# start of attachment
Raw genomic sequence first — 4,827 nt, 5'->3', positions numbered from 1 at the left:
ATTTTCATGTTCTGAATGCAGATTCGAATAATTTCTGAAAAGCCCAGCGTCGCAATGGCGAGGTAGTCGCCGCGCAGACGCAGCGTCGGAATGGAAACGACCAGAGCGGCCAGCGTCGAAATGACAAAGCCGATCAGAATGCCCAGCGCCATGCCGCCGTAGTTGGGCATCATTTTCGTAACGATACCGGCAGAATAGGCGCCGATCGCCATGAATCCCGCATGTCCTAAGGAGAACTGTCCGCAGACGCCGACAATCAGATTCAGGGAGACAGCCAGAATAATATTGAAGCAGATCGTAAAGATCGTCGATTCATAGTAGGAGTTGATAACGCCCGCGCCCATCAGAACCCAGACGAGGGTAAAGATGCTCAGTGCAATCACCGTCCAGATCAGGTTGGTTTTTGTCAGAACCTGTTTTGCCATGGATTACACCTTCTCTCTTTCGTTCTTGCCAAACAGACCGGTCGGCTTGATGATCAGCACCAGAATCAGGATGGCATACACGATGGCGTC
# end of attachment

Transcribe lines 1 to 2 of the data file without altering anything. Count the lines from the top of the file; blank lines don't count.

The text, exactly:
Raw genomic sequence first — 4,827 nt, 5'->3', positions numbered from 1 at the left:
ATTTTCATGTTCTGAATGCAGATTCGAATAATTTCTGAAAAGCCCAGCGTCGCAATGGCGAGGTAGTCGCCGCGCAGACGCAGCGTCGGAATGGAAACGACCAGAGCGGCCAGCGTCGAAATGACAAAGCCGATCAGAATGCCCAGCGCCATGCCGCCGTAGTTGGGCATCATTTTCGTAACGATACCGGCAGAATAGGCGCCGATCGCCATGAATCCCGCATGTCCTAAGGAGAACTGTCCGCAGACGCCGACAATCAGATTCAGGGAGACAGCCAGAATAATATTGAAGCAGATCGTAAAGATCGTCGATTCATAGTAGGAGTTGATAACGCCCGCGCCCATCAGAACCCAGACGAGGGTAAAGATGCTCAGTGCAATCACCGTCCAGATCAGGTTGGTTTTTGTCAGAACCTGTTTTGCCATGGATTACACCTTCTCTCTTTCGTTCTTGCCAAACAGACCGGTCGGCTTGATGATCAGCACCAGAATCAGGATGGCATACACGATGGCGTC